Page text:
ln practicing this method, it is preferable to have at least one, and possibly more than one, distortion-analyzer apparatus capable of scanning a path at least as long as 70 inches mounted in operative association with a drawing machine, e.g., on the cutting floor. In one way of practicing the method, the distortion-analyzer equipment is used to produce a trace, and then a trained operator looks at the trace and then sets the cutting equipment for making longitudinal cuts in the glass accordingly. Alternatively, the trained operator may merely mark, with chalk or paint or the like, the portion of glass that is to be saved, or the portion of glass that is to be discarded, with the cutting of the windshield blanks then being performed by hand or by a cutting machine operator as a separate operation. It is also possible, of course, to practice the method by using suitable automatic equipment whereby the cuts are made automatically in locations selected in accordance with criteria built into the machine.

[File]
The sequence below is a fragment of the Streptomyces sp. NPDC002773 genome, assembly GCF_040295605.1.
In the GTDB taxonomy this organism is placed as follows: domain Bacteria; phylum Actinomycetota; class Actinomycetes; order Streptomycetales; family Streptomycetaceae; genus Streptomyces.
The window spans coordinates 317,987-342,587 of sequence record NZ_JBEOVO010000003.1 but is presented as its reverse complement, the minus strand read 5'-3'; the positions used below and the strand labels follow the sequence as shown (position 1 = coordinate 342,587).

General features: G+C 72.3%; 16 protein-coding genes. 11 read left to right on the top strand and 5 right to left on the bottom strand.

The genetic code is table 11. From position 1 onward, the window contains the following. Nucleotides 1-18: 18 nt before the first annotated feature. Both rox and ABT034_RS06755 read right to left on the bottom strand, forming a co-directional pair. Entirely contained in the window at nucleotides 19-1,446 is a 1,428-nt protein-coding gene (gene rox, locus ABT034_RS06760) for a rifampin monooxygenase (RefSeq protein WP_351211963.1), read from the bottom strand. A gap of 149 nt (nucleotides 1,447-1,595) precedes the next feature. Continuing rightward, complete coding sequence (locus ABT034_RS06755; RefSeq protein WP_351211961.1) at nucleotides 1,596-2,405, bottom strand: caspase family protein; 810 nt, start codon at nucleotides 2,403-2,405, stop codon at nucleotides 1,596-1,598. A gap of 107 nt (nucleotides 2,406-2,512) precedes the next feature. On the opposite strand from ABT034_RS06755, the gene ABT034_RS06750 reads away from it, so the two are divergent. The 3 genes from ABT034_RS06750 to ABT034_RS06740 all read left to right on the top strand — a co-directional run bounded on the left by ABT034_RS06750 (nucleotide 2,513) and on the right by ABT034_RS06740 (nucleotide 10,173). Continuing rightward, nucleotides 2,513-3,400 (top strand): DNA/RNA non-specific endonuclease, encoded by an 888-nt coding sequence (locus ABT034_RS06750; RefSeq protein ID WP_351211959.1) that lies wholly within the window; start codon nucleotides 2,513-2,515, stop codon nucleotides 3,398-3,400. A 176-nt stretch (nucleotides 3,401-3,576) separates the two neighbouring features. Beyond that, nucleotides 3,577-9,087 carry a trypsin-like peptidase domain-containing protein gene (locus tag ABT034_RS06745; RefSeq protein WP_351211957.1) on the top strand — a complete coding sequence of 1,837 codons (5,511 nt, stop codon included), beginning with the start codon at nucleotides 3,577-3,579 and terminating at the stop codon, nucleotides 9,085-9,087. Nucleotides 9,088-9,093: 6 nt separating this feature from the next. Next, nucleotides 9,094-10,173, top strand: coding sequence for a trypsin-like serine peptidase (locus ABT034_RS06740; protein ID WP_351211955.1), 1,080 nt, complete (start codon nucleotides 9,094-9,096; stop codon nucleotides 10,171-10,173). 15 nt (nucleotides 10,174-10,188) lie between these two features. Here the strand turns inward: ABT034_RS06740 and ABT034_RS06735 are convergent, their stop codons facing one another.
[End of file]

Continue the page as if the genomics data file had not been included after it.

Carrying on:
When the method of this invention is used, it becomes possible, with a high degree of reliability, to cut suitable windshield blanks from vertically drawn sheet glass. Since tedious and time consuming handling of the large pieces of glass is avoided, and since the distortion-analyzer equipment operates reasonably rapidly, it becomes possible to test a considerably larger fraction of the product, thereby improving quality control.

Although this invention may be used in producing windshield blanks and the like from glass of any thickness that is produced in a vertical drawing machine, the invention is of particular usefulness in the making of windshield blanks that are 0.030 to 0.080 inch thick. Glass having both this quality and this thinness is not produced by the float or plate processes.